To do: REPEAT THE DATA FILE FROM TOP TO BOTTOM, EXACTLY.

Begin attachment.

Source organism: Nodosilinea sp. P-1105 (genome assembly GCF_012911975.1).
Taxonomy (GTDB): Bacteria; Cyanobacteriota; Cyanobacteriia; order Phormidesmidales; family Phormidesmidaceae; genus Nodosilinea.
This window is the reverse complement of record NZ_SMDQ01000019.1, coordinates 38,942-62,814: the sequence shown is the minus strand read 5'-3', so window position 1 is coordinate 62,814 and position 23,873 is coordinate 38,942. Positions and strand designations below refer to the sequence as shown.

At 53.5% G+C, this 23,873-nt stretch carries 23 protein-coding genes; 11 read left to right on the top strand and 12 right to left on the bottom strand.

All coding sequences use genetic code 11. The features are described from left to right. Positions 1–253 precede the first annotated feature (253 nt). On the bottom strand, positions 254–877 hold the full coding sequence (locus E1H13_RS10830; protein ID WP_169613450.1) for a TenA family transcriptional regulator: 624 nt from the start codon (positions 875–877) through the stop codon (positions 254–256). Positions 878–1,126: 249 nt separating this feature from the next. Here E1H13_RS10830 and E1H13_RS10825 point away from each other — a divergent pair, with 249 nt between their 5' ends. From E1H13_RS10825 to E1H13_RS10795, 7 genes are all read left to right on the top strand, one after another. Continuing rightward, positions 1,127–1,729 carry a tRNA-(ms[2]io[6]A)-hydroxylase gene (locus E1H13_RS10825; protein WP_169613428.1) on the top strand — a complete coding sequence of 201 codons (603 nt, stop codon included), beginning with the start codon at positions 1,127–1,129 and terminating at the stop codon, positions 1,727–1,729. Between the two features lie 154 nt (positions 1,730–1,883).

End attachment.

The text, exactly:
Source organism: Nodosilinea sp. P-1105 (genome assembly GCF_012911975.1).
Taxonomy (GTDB): Bacteria; Cyanobacteriota; Cyanobacteriia; order Phormidesmidales; family Phormidesmidaceae; genus Nodosilinea.
This window is the reverse complement of record NZ_SMDQ01000019.1, coordinates 38,942-62,814: the sequence shown is the minus strand read 5'-3', so window position 1 is coordinate 62,814 and position 23,873 is coordinate 38,942. Positions and strand designations below refer to the sequence as shown.

At 53.5% G+C, this 23,873-nt stretch carries 23 protein-coding genes; 11 read left to right on the top strand and 12 right to left on the bottom strand.

All coding sequences use genetic code 11. The features are described from left to right. Positions 1–253 precede the first annotated feature (253 nt). On the bottom strand, positions 254–877 hold the full coding sequence (locus E1H13_RS10830; protein ID WP_169613450.1) for a TenA family transcriptional regulator: 624 nt from the start codon (positions 875–877) through the stop codon (positions 254–256). Positions 878–1,126: 249 nt separating this feature from the next. Here E1H13_RS10830 and E1H13_RS10825 point away from each other — a divergent pair, with 249 nt between their 5' ends. From E1H13_RS10825 to E1H13_RS10795, 7 genes are all read left to right on the top strand, one after another. Continuing rightward, positions 1,127–1,729 carry a tRNA-(ms[2]io[6]A)-hydroxylase gene (locus E1H13_RS10825; protein WP_169613428.1) on the top strand — a complete coding sequence of 201 codons (603 nt, stop codon included), beginning with the start codon at positions 1,127–1,129 and terminating at the stop codon, positions 1,727–1,729. Between the two features lie 154 nt (positions 1,730–1,883).